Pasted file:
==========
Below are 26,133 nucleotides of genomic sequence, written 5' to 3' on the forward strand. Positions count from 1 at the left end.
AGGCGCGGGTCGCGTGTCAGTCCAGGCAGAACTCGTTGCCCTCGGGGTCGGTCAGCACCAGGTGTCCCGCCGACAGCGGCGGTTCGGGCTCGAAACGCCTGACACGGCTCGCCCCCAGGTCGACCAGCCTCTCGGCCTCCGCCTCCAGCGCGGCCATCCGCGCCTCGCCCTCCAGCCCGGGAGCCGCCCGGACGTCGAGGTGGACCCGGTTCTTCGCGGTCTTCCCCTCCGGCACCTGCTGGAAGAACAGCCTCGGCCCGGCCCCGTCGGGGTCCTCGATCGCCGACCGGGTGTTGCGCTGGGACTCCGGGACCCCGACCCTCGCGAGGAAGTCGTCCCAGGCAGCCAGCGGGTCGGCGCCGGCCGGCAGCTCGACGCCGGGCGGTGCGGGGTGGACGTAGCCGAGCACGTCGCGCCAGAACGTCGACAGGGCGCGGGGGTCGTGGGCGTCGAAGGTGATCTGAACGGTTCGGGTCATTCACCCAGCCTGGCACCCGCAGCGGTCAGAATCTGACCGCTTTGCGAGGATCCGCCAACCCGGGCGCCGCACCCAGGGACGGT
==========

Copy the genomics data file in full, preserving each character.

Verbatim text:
Below are 26,133 nucleotides of genomic sequence, written 5' to 3' on the forward strand. Positions count from 1 at the left end.
AGGCGCGGGTCGCGTGTCAGTCCAGGCAGAACTCGTTGCCCTCGGGGTCGGTCAGCACCAGGTGTCCCGCCGACAGCGGCGGTTCGGGCTCGAAACGCCTGACACGGCTCGCCCCCAGGTCGACCAGCCTCTCGGCCTCCGCCTCCAGCGCGGCCATCCGCGCCTCGCCCTCCAGCCCGGGAGCCGCCCGGACGTCGAGGTGGACCCGGTTCTTCGCGGTCTTCCCCTCCGGCACCTGCTGGAAGAACAGCCTCGGCCCGGCCCCGTCGGGGTCCTCGATCGCCGACCGGGTGTTGCGCTGGGACTCCGGGACCCCGACCCTCGCGAGGAAGTCGTCCCAGGCAGCCAGCGGGTCGGCGCCGGCCGGCAGCTCGACGCCGGGCGGTGCGGGGTGGACGTAGCCGAGCACGTCGCGCCAGAACGTCGACAGGGCGCGGGGGTCGTGGGCGTCGAAGGTGATCTGAACGGTTCGGGTCATTCACCCAGCCTGGCACCCGCAGCGGTCAGAATCTGACCGCTTTGCGAGGATCCGCCAACCCGGGCGCCGCACCCAGGGACGGT